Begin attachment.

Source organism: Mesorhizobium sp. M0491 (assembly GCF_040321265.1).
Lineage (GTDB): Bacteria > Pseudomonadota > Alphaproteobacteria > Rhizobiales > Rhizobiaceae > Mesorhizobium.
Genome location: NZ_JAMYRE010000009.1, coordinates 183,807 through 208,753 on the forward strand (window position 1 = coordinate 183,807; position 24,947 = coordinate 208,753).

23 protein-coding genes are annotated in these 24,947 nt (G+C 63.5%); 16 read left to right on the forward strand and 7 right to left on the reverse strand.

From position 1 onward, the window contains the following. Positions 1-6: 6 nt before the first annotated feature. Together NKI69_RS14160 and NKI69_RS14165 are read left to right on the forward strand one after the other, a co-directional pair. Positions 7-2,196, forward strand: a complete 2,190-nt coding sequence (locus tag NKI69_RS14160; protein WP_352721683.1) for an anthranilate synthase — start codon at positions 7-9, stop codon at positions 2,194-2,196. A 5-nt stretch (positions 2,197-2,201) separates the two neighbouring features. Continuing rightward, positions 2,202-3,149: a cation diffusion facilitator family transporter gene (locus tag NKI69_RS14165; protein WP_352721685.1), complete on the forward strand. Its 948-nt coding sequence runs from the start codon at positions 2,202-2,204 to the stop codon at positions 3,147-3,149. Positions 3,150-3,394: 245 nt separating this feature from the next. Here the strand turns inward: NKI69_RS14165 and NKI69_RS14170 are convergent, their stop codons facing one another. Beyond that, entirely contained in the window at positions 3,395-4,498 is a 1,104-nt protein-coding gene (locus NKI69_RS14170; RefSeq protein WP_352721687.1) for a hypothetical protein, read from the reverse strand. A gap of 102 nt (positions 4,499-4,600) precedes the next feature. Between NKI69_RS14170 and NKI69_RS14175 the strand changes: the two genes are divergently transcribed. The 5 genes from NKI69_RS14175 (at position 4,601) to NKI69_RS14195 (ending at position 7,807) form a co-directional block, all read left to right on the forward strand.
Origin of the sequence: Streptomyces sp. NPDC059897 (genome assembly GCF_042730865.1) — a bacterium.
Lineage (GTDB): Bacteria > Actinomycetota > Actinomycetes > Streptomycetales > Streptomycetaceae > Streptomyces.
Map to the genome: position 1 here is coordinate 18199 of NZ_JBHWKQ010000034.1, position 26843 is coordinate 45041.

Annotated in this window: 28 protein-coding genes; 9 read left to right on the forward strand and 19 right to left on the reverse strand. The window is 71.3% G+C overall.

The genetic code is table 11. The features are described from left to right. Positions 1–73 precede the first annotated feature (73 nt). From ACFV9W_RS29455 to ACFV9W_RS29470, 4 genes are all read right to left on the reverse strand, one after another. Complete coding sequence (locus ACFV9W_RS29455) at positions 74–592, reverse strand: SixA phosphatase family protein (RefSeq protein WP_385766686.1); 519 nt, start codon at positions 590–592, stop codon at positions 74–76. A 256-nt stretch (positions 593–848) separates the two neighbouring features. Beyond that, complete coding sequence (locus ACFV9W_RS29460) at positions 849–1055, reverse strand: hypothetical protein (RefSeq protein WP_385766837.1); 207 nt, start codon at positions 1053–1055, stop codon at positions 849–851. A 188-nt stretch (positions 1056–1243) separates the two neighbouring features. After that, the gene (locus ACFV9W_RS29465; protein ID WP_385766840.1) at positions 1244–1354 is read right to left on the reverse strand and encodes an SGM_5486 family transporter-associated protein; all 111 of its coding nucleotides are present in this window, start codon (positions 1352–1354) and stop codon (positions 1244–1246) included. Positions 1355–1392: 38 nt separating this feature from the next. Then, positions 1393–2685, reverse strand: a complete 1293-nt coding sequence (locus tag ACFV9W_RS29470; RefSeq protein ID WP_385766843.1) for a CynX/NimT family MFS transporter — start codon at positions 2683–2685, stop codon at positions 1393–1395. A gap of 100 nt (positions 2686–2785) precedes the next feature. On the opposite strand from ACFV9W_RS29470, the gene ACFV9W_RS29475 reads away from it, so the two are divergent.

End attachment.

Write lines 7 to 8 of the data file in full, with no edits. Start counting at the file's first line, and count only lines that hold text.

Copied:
Lineage (GTDB): Bacteria > Actinomycetota > Actinomycetes > Streptomycetales > Streptomycetaceae > Streptomyces.
Map to the genome: position 1 here is coordinate 18199 of NZ_JBHWKQ010000034.1, position 26843 is coordinate 45041.